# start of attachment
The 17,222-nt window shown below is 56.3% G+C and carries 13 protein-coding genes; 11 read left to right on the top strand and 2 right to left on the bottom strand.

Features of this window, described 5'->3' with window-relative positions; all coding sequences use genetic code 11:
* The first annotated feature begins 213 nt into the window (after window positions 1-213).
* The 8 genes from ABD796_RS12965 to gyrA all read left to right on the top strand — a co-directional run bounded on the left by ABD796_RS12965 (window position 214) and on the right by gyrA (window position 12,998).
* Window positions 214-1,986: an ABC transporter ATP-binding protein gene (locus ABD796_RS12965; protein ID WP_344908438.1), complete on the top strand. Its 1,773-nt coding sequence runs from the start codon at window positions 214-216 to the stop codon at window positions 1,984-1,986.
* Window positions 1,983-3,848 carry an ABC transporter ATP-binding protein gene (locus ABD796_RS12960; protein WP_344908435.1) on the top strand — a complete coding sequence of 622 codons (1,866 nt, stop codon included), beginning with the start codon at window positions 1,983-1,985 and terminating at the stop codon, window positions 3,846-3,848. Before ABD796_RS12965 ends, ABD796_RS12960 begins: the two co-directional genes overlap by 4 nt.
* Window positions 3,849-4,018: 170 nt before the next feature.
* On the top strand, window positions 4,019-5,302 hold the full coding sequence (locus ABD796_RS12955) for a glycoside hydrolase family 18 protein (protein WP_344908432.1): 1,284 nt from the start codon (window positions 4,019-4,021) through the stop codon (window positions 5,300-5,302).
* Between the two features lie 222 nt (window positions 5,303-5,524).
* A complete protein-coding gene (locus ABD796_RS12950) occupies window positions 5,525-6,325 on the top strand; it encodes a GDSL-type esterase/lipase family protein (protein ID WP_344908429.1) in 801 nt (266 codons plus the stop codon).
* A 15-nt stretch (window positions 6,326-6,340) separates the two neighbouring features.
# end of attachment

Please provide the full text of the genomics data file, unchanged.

The 17,222-nt window shown below is 56.3% G+C and carries 13 protein-coding genes; 11 read left to right on the top strand and 2 right to left on the bottom strand.

Features of this window, described 5'->3' with window-relative positions; all coding sequences use genetic code 11:
* The first annotated feature begins 213 nt into the window (after window positions 1-213).
* The 8 genes from ABD796_RS12965 to gyrA all read left to right on the top strand — a co-directional run bounded on the left by ABD796_RS12965 (window position 214) and on the right by gyrA (window position 12,998).
* Window positions 214-1,986: an ABC transporter ATP-binding protein gene (locus ABD796_RS12965; protein ID WP_344908438.1), complete on the top strand. Its 1,773-nt coding sequence runs from the start codon at window positions 214-216 to the stop codon at window positions 1,984-1,986.
* Window positions 1,983-3,848 carry an ABC transporter ATP-binding protein gene (locus ABD796_RS12960; protein WP_344908435.1) on the top strand — a complete coding sequence of 622 codons (1,866 nt, stop codon included), beginning with the start codon at window positions 1,983-1,985 and terminating at the stop codon, window positions 3,846-3,848. Before ABD796_RS12965 ends, ABD796_RS12960 begins: the two co-directional genes overlap by 4 nt.
* Window positions 3,849-4,018: 170 nt before the next feature.
* On the top strand, window positions 4,019-5,302 hold the full coding sequence (locus ABD796_RS12955) for a glycoside hydrolase family 18 protein (protein WP_344908432.1): 1,284 nt from the start codon (window positions 4,019-4,021) through the stop codon (window positions 5,300-5,302).
* Between the two features lie 222 nt (window positions 5,303-5,524).
* A complete protein-coding gene (locus ABD796_RS12950) occupies window positions 5,525-6,325 on the top strand; it encodes a GDSL-type esterase/lipase family protein (protein ID WP_344908429.1) in 801 nt (266 codons plus the stop codon).
* A 15-nt stretch (window positions 6,326-6,340) separates the two neighbouring features.